A right to light can be described as a right to enjoy the natural light that passes over someone else’s land, and into a building through openings such as windows, skylights or glass roofs. If you are reading this inside with the benefit of natural light, your building may benefit from a right to light. Consider whether you would have the same light if your neighbour built an extension, redeveloped their land into a housing estate or if a skyscraper was built down the road?
If you are planning an extension to your home or considering a new development site, failure to consider rights to light at an early stage could be a costly oversight. Rights to light issues can have a significant impact: neighbours can obtain a court order (an injunction) preventing the project from proceeding at all or requiring its alteration. A court can also award significant damages to compensate neighbouring properties for any loss of light suffered.
If an injunction is awarded, the costs of obtaining planning permission, purchasing the building materials, instructing contractors and all other costs incurred up to that point could potentially be wasted. Additionally there would be the costs of defending any claim. If the scheme is required to be altered, this could affect its viability.
In the early stages of any proposed works, there are two options to consider to address any rights to light issues that have been identified.
1. An insurance policy that would pay out if a claim for rights to light is made during the course of development. This would not, however, prevent the possibility that an injunction is awarded ordering that work is stopped completely. There would also be delays whilst a claim was made on the policy.
2. Negotiate a release of the rights to light in return for a payment.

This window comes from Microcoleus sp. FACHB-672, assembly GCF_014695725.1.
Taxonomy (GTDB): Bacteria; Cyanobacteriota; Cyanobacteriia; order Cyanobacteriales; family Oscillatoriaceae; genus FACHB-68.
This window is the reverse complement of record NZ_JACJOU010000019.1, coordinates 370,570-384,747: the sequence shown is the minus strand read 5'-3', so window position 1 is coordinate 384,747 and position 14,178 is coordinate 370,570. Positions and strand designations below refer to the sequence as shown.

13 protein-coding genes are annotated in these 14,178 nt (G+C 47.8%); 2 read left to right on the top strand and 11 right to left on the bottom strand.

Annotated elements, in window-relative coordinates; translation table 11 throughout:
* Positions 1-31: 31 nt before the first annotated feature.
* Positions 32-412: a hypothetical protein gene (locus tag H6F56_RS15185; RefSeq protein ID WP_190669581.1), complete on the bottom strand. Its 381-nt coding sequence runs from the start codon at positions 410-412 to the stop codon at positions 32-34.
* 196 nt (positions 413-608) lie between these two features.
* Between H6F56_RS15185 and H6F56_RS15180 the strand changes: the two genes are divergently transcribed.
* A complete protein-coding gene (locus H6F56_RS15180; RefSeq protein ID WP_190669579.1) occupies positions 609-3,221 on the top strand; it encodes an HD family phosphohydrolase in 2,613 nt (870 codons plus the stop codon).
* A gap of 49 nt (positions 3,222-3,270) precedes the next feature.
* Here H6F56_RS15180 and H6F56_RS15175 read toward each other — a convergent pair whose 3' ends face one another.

As insurance will not be available if negotiations have started, the insurance option should be considered first.
Sometimes it is difficult to overcome rights to light issues. This is particularly the case if there are a number of nearby properties affected. The difficulties experienced by the project at 22 Bishopsgate, London is an example of this.
In the case of 22 Bishopsgate, the City of London stepped in and used their statutory powers to prevent any injunction being awarded. Instead, neighbouring properties would only be entitled to compensation. This was a unique example, however, and such statutory powers will not be exercised lightly. Here it was felt that regeneration was necessary to provide office space and it was recognised that the developer had taken all steps it could to reach agreements with the affected land owners.
Public policy seems to be moving towards restricting the availability of injunctions, which will be a comfort to developers. The Law Society has recommended that neighbours be prevented from seeking an injunction if they have not served a notice of their intention to do so at an early stage. The Courts also seem to be moving away from granting an injunction as of right and applying more discretion. Whether there is a public benefit from the development or whether the developer would be unfairly prejudiced appear to be factors.
If you would like advice on rights to light issues, whether as a developer or as a landowner having the benefit of such rights, please contact Laura Keatley, Associate from our Commercial Property & Development team.